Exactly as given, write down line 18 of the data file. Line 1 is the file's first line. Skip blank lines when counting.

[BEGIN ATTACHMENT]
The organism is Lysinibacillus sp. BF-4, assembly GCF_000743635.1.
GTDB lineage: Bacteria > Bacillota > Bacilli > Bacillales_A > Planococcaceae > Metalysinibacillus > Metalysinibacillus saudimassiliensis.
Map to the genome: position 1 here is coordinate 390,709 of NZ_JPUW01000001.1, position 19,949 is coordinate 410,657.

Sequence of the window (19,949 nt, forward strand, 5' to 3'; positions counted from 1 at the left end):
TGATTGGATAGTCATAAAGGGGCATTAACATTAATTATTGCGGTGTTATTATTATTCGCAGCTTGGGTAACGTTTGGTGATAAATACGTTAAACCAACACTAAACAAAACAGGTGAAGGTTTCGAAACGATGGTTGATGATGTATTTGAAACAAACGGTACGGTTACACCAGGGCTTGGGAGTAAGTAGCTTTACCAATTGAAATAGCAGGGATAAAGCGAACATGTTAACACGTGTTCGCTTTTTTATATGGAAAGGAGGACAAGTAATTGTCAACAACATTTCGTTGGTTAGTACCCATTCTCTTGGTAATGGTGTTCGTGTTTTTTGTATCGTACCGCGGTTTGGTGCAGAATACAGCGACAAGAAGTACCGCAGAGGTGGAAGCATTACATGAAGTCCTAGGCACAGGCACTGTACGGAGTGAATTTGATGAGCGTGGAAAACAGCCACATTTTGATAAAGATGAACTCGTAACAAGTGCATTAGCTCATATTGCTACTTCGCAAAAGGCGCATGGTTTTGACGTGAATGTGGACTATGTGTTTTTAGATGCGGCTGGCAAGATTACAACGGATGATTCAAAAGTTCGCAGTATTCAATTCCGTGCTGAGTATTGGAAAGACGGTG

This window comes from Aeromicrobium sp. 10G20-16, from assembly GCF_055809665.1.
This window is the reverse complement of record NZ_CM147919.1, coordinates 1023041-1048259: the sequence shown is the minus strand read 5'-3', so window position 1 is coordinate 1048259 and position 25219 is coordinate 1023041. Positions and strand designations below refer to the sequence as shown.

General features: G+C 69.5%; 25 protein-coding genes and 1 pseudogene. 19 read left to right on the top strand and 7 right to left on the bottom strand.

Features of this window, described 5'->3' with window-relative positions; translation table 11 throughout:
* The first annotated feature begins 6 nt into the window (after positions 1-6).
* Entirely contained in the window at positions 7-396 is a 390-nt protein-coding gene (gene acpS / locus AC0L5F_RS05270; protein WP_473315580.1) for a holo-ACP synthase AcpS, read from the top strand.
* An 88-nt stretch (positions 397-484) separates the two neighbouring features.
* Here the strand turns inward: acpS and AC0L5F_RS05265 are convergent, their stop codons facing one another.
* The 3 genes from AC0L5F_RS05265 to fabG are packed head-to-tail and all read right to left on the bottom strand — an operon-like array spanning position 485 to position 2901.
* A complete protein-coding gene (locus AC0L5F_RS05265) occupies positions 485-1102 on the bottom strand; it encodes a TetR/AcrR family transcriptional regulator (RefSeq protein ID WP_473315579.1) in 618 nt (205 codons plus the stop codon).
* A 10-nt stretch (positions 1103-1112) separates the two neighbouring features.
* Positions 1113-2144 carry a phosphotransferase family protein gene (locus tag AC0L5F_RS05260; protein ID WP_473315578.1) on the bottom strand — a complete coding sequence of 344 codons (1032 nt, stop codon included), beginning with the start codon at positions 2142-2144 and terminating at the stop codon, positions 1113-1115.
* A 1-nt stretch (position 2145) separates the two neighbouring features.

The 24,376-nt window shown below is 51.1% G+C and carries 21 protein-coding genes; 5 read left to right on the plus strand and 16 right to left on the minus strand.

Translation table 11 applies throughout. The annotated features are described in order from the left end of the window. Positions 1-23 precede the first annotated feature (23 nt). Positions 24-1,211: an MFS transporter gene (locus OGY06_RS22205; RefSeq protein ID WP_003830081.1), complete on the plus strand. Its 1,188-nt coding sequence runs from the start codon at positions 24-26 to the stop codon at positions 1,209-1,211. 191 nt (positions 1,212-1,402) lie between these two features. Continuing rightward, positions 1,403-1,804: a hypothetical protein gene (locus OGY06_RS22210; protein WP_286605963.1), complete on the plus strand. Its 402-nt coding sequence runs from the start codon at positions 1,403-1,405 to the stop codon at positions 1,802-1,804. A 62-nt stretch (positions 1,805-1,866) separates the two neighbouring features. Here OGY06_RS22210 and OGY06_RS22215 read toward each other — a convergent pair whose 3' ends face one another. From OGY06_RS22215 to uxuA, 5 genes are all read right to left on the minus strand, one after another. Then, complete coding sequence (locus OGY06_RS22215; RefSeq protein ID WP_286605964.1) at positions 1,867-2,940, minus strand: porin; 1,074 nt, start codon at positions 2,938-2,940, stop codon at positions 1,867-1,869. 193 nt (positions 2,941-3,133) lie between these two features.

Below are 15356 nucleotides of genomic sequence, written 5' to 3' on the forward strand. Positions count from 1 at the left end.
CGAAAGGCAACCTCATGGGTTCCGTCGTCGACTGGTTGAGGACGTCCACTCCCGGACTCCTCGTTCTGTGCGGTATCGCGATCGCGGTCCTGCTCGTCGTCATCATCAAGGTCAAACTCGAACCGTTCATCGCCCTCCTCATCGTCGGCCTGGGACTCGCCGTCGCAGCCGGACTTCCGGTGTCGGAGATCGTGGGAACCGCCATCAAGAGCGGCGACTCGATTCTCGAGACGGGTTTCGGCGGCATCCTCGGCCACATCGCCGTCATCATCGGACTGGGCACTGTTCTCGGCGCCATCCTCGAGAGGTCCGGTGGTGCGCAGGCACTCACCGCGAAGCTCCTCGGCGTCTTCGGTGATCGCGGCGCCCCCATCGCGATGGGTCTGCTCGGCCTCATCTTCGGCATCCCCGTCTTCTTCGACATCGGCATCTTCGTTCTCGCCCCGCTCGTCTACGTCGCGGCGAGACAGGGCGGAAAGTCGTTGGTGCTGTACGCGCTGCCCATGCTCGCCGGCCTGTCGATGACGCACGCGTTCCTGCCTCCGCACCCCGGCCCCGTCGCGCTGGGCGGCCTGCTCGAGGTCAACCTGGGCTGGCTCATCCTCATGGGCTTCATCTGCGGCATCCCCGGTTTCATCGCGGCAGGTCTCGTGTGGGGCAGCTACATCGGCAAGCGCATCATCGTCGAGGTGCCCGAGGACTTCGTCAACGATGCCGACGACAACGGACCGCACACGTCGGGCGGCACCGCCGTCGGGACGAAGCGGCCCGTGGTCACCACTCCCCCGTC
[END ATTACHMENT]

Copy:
* A 1-nt stretch (position 2145) separates the two neighbouring features.